The CEO of Walgreens Boots Alliance has resigned after less than three years, a period marked by COVID-19 challenges, falling profits and a declining stock price.
The Deerfield-based pharmacy chain said Friday that Rosalind Brewer and the company’s board of directors had “mutually agreed” to her departure, effective Thursday.
It said it had begun a search for a successor and named a board member, Ginger Graham, as interim CEO. Graham has served on the board of Walgreens since 2010 and has a background in pharmaceuticals and medical technology.
The change comes after Brewer led Walgreens’ expensive push into direct health care, including its nearly $9 billion acquisition of Summit Health last year. The new strategy was slow to pay off as Walgreens also faced pressure on its traditional pharmacy and retail divisions.
Under Brewer, Walgreens ordered the layoffs of about 500 workers, 10% of the total, at its Deerfield headquarters and Chicago office, as well as other job cuts throughout the company. This year, $6.8 billion was allocated to settle claims related to the distribution of opioids.
A regulatory filing outlined the terms of Brewer’s departure. It said she would receive a $9 million severance package, twice her annual base salary plus a targeted bonus. She also receives a bonus for the current fiscal year, immediate vesting of shares not yet received under an incentive plan, and company-subsidized health care for two years.
Brewer will also be paid a monthly advisory fee of $375,000 through Feb. 29, 2024, the filing said.
It was a “sudden and unexpected leadership change,” said equity analyst Keonhee Kim, who tracks Walgreens for Morningstar. He said the expansion into the healthcare sector “has not gone as smoothly as the company expected.”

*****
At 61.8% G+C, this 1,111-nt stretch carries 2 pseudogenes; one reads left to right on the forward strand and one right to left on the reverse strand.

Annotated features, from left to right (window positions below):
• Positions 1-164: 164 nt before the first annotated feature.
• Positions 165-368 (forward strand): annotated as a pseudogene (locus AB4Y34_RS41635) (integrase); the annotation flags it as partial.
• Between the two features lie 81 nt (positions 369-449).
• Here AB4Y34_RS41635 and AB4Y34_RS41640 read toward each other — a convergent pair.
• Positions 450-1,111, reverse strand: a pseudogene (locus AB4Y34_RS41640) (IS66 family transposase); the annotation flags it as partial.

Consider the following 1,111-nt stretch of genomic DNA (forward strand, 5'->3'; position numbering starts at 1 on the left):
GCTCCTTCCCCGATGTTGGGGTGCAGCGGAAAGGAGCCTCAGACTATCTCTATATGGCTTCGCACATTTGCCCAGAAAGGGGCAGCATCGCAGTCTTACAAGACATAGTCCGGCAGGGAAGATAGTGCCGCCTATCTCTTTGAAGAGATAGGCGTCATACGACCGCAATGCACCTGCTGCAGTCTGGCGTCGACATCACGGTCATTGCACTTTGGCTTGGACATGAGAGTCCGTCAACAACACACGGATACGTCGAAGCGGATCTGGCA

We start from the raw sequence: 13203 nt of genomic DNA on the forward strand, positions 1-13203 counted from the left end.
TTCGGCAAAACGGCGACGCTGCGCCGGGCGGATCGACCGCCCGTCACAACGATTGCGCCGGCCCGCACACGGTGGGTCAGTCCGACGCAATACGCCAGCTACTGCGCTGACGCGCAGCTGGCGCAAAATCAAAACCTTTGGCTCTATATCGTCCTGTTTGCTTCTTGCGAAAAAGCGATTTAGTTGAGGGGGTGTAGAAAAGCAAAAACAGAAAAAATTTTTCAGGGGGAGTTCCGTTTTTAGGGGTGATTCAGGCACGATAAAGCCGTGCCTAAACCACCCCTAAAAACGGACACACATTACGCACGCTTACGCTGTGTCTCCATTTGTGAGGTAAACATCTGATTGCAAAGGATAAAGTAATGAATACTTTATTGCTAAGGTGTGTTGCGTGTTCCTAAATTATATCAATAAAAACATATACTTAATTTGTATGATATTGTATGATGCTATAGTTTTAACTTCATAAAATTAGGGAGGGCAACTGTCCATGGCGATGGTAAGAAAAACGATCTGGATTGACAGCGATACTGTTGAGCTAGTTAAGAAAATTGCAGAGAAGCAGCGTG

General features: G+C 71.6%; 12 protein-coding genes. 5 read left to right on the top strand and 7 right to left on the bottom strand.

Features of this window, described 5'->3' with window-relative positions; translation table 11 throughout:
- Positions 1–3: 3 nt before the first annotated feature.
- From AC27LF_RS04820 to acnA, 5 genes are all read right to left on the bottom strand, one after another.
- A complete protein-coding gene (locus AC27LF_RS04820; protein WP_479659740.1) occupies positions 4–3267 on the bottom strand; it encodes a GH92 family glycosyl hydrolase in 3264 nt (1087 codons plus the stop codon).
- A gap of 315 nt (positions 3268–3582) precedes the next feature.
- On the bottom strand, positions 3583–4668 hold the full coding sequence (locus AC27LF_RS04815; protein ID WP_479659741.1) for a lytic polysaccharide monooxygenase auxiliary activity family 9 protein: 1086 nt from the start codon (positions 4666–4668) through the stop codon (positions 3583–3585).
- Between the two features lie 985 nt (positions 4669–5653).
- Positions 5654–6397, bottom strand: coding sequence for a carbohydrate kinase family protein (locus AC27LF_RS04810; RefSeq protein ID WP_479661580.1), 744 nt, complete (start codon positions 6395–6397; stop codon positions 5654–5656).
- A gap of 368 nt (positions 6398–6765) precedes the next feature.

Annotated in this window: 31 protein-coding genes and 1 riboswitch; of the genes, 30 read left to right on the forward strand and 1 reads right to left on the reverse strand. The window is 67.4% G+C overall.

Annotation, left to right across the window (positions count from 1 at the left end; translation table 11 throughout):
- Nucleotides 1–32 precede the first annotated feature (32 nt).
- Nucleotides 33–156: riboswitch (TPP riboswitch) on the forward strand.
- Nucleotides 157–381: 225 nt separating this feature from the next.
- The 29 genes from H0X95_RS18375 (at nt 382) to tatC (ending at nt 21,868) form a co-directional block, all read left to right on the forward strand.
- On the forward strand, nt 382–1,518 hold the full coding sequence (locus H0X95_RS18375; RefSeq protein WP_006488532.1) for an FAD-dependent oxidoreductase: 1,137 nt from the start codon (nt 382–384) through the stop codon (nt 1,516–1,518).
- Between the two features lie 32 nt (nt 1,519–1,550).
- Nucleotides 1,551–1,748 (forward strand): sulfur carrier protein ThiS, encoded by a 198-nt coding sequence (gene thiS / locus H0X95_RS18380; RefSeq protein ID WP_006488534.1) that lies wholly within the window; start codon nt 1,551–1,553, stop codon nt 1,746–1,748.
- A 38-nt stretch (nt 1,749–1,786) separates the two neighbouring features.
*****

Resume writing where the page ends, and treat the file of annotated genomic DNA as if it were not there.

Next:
Kim said it will be interesting to see if the company finds a CEO who will pay more attention to the traditional side of the business.
“There are a lot of external pressures that Brewer couldn’t control,” Kim said, citing COVID-19 and the pressure it caused on staffing, followed by a decline in business as people stopped seeking vaccinations.
Kim still has a positive outlook and a $40 price target on the shares, which have lost about a third of their value in the past 12 months and are trading for less than $24 apiece.
Change of strategy
Brewer oversaw the elimination of Walgreens locations. The company is closing 150 stores in the United States and 300 in the United Kingdom, about 4% of stores in those markets.
She has more experience in the retail side of the business, which is “simply not an area that Walgreens wants to exploit as a major growth opportunity,” said Neil Saunders, managing director of GlobalData. Brewer was formerly chief operating officer at Starbucks.
“Health care is a lucrative sector, and Walgreens is not wrong to see it as an important part of its future plan,” Saunders said. “However, the new permanent CEO must remember that it is possible to invest in both healthcare and retail. It shouldn’t be an either/or decision.”
In a statement, Brewer said the company has recruited a world-class leadership team.
“I am confident that WBA is on its path to becoming a leading consumer-focused healthcare company, serving thousands of communities across the country, particularly those who need access to healthcare most,” she said. “I look forward to watching the company continue its transformation to provide local healthcare.”
Walgreens is also looking for a CFO to replace James Kehoe, who left in August. In January, Kehoe surprised analysts when he said the company may have overstated the cost to its business of “shrinkage,” the retail term for theft and other inventory losses.
Walgreens’ retail strategies in Chicago included making merchandise in a South Loop store accessible only to employees and playing classical music outside some locations in the belief that this would deter drifters and fraudsters.